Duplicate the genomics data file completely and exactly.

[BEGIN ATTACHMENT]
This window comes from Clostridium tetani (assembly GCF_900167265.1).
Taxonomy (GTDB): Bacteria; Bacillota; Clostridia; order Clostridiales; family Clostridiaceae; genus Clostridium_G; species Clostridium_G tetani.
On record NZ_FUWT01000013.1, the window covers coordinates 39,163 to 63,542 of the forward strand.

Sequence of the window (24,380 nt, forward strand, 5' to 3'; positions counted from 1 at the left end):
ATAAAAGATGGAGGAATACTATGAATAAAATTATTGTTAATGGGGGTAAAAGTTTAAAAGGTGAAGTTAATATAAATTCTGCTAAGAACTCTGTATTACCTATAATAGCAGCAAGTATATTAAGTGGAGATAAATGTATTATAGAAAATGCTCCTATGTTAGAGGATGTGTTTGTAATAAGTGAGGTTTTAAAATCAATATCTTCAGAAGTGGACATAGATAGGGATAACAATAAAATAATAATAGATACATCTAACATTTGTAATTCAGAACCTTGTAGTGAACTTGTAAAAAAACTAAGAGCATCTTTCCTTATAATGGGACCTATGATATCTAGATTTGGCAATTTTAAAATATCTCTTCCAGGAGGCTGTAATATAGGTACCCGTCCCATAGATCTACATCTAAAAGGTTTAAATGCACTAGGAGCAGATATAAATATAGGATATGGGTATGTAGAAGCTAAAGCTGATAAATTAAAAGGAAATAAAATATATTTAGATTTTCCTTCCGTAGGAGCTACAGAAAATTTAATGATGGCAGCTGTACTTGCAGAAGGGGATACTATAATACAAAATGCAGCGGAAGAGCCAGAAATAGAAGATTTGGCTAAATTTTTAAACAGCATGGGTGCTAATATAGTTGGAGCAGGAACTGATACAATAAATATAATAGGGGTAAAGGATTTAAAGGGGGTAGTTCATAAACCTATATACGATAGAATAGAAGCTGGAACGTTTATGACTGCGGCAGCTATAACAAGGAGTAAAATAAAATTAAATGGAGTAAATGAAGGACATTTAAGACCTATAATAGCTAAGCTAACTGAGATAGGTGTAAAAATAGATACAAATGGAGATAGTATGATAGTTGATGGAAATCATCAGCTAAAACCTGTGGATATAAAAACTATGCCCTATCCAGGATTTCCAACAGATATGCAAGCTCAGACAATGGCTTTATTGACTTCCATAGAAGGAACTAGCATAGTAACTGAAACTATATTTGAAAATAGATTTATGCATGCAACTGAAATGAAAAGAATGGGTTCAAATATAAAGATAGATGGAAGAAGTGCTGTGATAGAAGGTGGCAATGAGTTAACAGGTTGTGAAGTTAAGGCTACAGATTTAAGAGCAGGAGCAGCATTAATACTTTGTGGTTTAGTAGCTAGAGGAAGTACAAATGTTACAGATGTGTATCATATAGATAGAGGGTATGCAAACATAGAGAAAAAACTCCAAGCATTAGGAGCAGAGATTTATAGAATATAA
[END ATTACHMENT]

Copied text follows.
This window comes from Clostridium tetani (assembly GCF_900167265.1).
Taxonomy (GTDB): Bacteria; Bacillota; Clostridia; order Clostridiales; family Clostridiaceae; genus Clostridium_G; species Clostridium_G tetani.
On record NZ_FUWT01000013.1, the window covers coordinates 39,163 to 63,542 of the forward strand.

Sequence of the window (24,380 nt, forward strand, 5' to 3'; positions counted from 1 at the left end):
ATAAAAGATGGAGGAATACTATGAATAAAATTATTGTTAATGGGGGTAAAAGTTTAAAAGGTGAAGTTAATATAAATTCTGCTAAGAACTCTGTATTACCTATAATAGCAGCAAGTATATTAAGTGGAGATAAATGTATTATAGAAAATGCTCCTATGTTAGAGGATGTGTTTGTAATAAGTGAGGTTTTAAAATCAATATCTTCAGAAGTGGACATAGATAGGGATAACAATAAAATAATAATAGATACATCTAACATTTGTAATTCAGAACCTTGTAGTGAACTTGTAAAAAAACTAAGAGCATCTTTCCTTATAATGGGACCTATGATATCTAGATTTGGCAATTTTAAAATATCTCTTCCAGGAGGCTGTAATATAGGTACCCGTCCCATAGATCTACATCTAAAAGGTTTAAATGCACTAGGAGCAGATATAAATATAGGATATGGGTATGTAGAAGCTAAAGCTGATAAATTAAAAGGAAATAAAATATATTTAGATTTTCCTTCCGTAGGAGCTACAGAAAATTTAATGATGGCAGCTGTACTTGCAGAAGGGGATACTATAATACAAAATGCAGCGGAAGAGCCAGAAATAGAAGATTTGGCTAAATTTTTAAACAGCATGGGTGCTAATATAGTTGGAGCAGGAACTGATACAATAAATATAATAGGGGTAAAGGATTTAAAGGGGGTAGTTCATAAACCTATATACGATAGAATAGAAGCTGGAACGTTTATGACTGCGGCAGCTATAACAAGGAGTAAAATAAAATTAAATGGAGTAAATGAAGGACATTTAAGACCTATAATAGCTAAGCTAACTGAGATAGGTGTAAAAATAGATACAAATGGAGATAGTATGATAGTTGATGGAAATCATCAGCTAAAACCTGTGGATATAAAAACTATGCCCTATCCAGGATTTCCAACAGATATGCAAGCTCAGACAATGGCTTTATTGACTTCCATAGAAGGAACTAGCATAGTAACTGAAACTATATTTGAAAATAGATTTATGCATGCAACTGAAATGAAAAGAATGGGTTCAAATATAAAGATAGATGGAAGAAGTGCTGTGATAGAAGGTGGCAATGAGTTAACAGGTTGTGAAGTTAAGGCTACAGATTTAAGAGCAGGAGCAGCATTAATACTTTGTGGTTTAGTAGCTAGAGGAAGTACAAATGTTACAGATGTGTATCATATAGATAGAGGGTATGCAAACATAGAGAAAAAACTCCAAGCATTAGGAGCAGAGATTTATAGAATATAA